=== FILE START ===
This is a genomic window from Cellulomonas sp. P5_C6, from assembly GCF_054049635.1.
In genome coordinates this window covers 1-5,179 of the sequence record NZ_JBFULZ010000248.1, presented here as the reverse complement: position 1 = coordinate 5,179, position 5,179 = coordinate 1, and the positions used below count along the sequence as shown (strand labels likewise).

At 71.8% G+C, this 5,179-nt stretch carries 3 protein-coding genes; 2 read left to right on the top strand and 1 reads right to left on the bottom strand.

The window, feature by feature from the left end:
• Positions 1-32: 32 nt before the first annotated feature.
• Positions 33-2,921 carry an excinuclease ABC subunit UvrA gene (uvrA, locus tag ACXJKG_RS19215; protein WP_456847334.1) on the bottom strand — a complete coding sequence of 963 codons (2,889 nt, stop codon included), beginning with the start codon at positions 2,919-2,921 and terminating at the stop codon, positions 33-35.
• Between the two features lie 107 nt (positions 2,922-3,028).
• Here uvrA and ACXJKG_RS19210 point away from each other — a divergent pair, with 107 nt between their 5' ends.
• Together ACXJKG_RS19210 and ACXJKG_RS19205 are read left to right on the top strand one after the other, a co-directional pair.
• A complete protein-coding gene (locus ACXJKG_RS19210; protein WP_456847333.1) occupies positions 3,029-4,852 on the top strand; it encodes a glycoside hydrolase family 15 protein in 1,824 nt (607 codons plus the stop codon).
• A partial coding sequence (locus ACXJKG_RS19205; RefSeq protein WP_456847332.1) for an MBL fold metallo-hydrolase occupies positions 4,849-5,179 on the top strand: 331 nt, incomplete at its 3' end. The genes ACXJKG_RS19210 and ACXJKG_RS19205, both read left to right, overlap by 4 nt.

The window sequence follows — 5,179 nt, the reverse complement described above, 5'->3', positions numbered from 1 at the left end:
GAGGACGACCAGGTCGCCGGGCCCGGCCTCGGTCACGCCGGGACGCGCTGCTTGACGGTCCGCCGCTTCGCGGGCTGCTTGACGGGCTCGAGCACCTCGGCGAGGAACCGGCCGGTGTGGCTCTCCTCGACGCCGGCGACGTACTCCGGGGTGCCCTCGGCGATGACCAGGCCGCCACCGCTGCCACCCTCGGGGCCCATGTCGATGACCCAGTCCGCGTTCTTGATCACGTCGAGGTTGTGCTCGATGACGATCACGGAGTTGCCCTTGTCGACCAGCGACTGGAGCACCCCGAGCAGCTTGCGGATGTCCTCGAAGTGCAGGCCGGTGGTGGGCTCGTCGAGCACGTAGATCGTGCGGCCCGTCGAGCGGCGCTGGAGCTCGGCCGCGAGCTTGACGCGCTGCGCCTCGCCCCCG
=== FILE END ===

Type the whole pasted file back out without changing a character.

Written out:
This is a genomic window from Cellulomonas sp. P5_C6, from assembly GCF_054049635.1.
In genome coordinates this window covers 1-5,179 of the sequence record NZ_JBFULZ010000248.1, presented here as the reverse complement: position 1 = coordinate 5,179, position 5,179 = coordinate 1, and the positions used below count along the sequence as shown (strand labels likewise).

At 71.8% G+C, this 5,179-nt stretch carries 3 protein-coding genes; 2 read left to right on the top strand and 1 reads right to left on the bottom strand.

The window, feature by feature from the left end:
• Positions 1-32: 32 nt before the first annotated feature.
• Positions 33-2,921 carry an excinuclease ABC subunit UvrA gene (uvrA, locus tag ACXJKG_RS19215; protein WP_456847334.1) on the bottom strand — a complete coding sequence of 963 codons (2,889 nt, stop codon included), beginning with the start codon at positions 2,919-2,921 and terminating at the stop codon, positions 33-35.
• Between the two features lie 107 nt (positions 2,922-3,028).
• Here uvrA and ACXJKG_RS19210 point away from each other — a divergent pair, with 107 nt between their 5' ends.
• Together ACXJKG_RS19210 and ACXJKG_RS19205 are read left to right on the top strand one after the other, a co-directional pair.
• A complete protein-coding gene (locus ACXJKG_RS19210; protein WP_456847333.1) occupies positions 3,029-4,852 on the top strand; it encodes a glycoside hydrolase family 15 protein in 1,824 nt (607 codons plus the stop codon).
• A partial coding sequence (locus ACXJKG_RS19205; RefSeq protein WP_456847332.1) for an MBL fold metallo-hydrolase occupies positions 4,849-5,179 on the top strand: 331 nt, incomplete at its 3' end. The genes ACXJKG_RS19210 and ACXJKG_RS19205, both read left to right, overlap by 4 nt.

The window sequence follows — 5,179 nt, the reverse complement described above, 5'->3', positions numbered from 1 at the left end:
GAGGACGACCAGGTCGCCGGGCCCGGCCTCGGTCACGCCGGGACGCGCTGCTTGACGGTCCGCCGCTTCGCGGGCTGCTTGACGGGCTCGAGCACCTCGGCGAGGAACCGGCCGGTGTGGCTCTCCTCGACGCCGGCGACGTACTCCGGGGTGCCCTCGGCGATGACCAGGCCGCCACCGCTGCCACCCTCGGGGCCCATGTCGATGACCCAGTCCGCGTTCTTGATCACGTCGAGGTTGTGCTCGATGACGATCACGGAGTTGCCCTTGTCGACCAGCGACTGGAGCACCCCGAGCAGCTTGCGGATGTCCTCGAAGTGCAGGCCGGTGGTGGGCTCGTCGAGCACGTAGATCGTGCGGCCCGTCGAGCGGCGCTGGAGCTCGGCCGCGAGCTTGACGCGCTGCGCCTCGCCCCCG